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Old 10-15-2021, 03:41 PM   #21
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Isn't it a good idea to raise the floor a bit as well? I believe I recall seeing that somewhere over the years of reading forums and such.
The wizards agree with you; but, raising the floor is a lot more work as it involves filling the port floor with weld and then reshaping. I have seen photos where people have had steel tongues fabricated, welded to the exhaust flange and then inserted into the port to try and accomplish the same thing. I think member Canuck has posted pictures of ports where he has filled the floor for flow testing purposes. Phil Singher had also posted photos of B18 / B20s with filled ports (years ago and that may have been on the Sweedespeed forum).

Of course there was an over the top Swede who completely filled in the ports with weld and then machined in new ports where the central axis came in closer to a 45 deg angle relative to the valve stem. Obviously would have required custom manifolds; but, they didn't have photos of a completed engine, just the head with modified ports. I often wondered what they did with the water jackets and whether the head actually worked, or was just somebodies mantel piece.
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Old 10-15-2021, 03:56 PM   #22
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Ah, good to know. Im hoping to run water-meth injection at high boost, as well as sequential spark through the use of MegaSquirt and a CAS in place of the dizzy, so that'll hopefully keep exhaust valve temps low enough. I may try to polish the portion of exhaust valve that isn't in contact with the guide to hopefully help it reflect some heat.
Modest spraying of water / meth will cool the intake charge which can be effective in preventing detonation. That may have little effect on the actual temperature of the combustion gasses. As an observation, if the engine capacity is fixed increased horsepower generally comes from three things
- increasing the compression ratio
- increasing the RPM as long as the volumetric efficiency does not go in the toilet
- jamming more fuel and air into the cylinder (forced induction)

Since you appear to be planning on the FI approach, jamming more fuel and air into the cylinder must increase the amount of heat released on combustion to result in a power increase. Ergo your exhaust temperatures must go up. You need to figure out whether that is going to be a problem for you. If you spray enough water to drop the combustion temperature you are going to lose horsepower.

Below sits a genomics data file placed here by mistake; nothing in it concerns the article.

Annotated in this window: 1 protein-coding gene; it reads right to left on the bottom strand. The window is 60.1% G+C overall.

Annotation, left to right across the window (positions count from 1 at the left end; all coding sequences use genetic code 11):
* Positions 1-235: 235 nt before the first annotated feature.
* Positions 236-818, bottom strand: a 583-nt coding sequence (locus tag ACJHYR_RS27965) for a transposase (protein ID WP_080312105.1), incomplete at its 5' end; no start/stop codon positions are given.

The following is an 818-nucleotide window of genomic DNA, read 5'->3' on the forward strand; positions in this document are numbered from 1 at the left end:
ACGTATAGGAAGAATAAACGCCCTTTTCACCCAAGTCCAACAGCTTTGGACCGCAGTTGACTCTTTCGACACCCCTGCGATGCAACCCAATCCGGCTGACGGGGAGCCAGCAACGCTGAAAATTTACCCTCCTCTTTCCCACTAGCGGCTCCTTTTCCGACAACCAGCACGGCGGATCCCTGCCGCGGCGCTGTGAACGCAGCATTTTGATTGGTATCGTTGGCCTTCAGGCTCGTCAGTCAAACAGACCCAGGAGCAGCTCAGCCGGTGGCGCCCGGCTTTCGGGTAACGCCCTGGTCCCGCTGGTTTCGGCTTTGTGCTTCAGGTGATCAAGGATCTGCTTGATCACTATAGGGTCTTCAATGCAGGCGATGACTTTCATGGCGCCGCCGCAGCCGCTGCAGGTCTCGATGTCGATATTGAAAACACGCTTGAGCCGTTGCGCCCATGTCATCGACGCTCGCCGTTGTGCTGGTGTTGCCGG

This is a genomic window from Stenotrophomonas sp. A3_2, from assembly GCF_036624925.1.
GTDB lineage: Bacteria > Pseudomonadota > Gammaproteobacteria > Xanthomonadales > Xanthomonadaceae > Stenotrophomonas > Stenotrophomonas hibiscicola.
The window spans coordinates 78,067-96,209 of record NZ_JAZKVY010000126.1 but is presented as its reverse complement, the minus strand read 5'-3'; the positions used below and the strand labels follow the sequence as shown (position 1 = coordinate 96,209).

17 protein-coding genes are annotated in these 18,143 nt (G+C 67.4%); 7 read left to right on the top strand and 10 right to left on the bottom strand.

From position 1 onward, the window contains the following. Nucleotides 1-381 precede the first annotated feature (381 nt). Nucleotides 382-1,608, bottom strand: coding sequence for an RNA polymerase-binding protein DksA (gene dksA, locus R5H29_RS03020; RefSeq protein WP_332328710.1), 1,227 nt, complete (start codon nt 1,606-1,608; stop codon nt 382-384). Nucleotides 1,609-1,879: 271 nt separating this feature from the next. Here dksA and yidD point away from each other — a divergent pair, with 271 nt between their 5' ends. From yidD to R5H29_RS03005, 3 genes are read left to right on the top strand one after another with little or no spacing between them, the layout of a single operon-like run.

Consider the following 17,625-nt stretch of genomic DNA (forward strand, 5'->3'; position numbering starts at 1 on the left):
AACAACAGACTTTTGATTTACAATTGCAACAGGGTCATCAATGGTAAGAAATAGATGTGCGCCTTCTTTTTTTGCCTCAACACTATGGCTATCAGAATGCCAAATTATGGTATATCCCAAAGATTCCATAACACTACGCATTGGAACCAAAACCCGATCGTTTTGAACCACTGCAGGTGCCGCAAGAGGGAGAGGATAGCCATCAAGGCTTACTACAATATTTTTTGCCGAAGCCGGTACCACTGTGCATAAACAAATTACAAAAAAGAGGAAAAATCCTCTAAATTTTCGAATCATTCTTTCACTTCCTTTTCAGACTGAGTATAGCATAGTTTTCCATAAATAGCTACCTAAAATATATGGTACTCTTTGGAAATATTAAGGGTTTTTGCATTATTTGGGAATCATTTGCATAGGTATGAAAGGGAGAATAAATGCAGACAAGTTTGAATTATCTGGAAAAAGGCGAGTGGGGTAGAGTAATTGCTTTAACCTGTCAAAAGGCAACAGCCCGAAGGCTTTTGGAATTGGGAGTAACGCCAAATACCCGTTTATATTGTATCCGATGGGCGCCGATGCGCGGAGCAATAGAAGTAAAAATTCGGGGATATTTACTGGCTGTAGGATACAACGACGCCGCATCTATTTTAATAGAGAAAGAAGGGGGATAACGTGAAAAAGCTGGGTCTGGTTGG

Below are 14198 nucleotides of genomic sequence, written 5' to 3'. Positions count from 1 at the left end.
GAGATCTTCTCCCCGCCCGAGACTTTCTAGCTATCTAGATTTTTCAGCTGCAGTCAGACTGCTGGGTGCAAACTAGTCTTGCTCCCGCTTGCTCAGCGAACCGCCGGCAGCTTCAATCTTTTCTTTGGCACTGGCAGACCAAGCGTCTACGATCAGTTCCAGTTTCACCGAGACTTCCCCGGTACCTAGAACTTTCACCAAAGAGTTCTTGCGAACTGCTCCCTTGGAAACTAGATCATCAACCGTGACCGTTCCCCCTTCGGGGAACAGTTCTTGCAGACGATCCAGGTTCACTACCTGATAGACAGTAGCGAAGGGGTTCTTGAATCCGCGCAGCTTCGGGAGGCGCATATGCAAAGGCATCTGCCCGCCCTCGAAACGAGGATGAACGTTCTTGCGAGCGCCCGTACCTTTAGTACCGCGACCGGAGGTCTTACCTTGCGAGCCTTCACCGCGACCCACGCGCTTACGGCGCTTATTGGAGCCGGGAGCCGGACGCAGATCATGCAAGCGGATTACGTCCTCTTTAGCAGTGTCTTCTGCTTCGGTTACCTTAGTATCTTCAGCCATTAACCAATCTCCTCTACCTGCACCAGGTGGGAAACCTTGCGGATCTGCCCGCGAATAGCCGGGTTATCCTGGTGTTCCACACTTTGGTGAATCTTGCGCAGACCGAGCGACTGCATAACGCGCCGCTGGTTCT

Last edited by 142 guy; 10-15-2021 at 04:02 PM..
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Old 10-15-2021, 04:49 PM   #23
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The wizards agree with you; but, raising the floor is a lot more work as it involves filling the port floor with weld and then reshaping. I have seen photos where people have had steel tongues fabricated, welded to the exhaust flange and then inserted into the port to try and accomplish the same thing. I think member Canuck has posted pictures of ports where he has filled the floor for flow testing purposes. Phil Singher had also posted photos of B18 / B20s with filled ports (years ago and that may have been on the Sweedespeed forum).

Of course there was an over the top Swede who completely filled in the ports with weld and then machined in new ports where the central axis came in closer to a 45 deg angle relative to the valve stem. Obviously would have required custom manifolds; but, they didn't have photos of a completed engine, just the head with modified ports. I often wondered what they did with the water jackets and whether the head actually worked, or was just somebodies mantel piece.
I was thinking about the welding "tongues" into the exhaust in order to simulate the floor of the port being welded, although Im not sure how you could keep gasses from getting shoved underneath the tongue. Also, from what Ive read, just welding the floor helps, but while you're at it you might as well widen the ports in the horizontal. Basically taking the normal "vertical rectangle" port shape and turning it sideways. Not really something I want to try since Ive got some really nice headers, and don't want to warp my head.
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Old 10-16-2021, 12:35 AM   #24
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Hey, is this Cameron from Swedish Relics? You rebuilt my M41 a couple years back. Cheap as in around $60 - $100, wouldn't need to have valves, guides, springs or rockers, and could be a real junk head as far as I care.
Yep. No longer at the same location (so don't swing by!), but I've got lots of heads you can choose from. Give a call and we can set a time.

Thanks,

Cam
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Old 10-16-2021, 07:15 AM   #25
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I had a talk with one of the leading Volvo B18/20 race engine builders in the US about removing the guide hump. He advised me to remove all of it for racing, and shorten the guide so it is flush with the new contour of the port. Culberro mentioned the same thing earlier.

A look at the guide length to be removed in the cutaway photo shows that at the most only about 10% or less will be trimmed off. Because of the the extra long length of the guide that Volvo engineers choose to use for long term durability a shortened one doesn't cause any problems in actual use.

Last edited by vintagewrench; 10-16-2021 at 07:29 AM..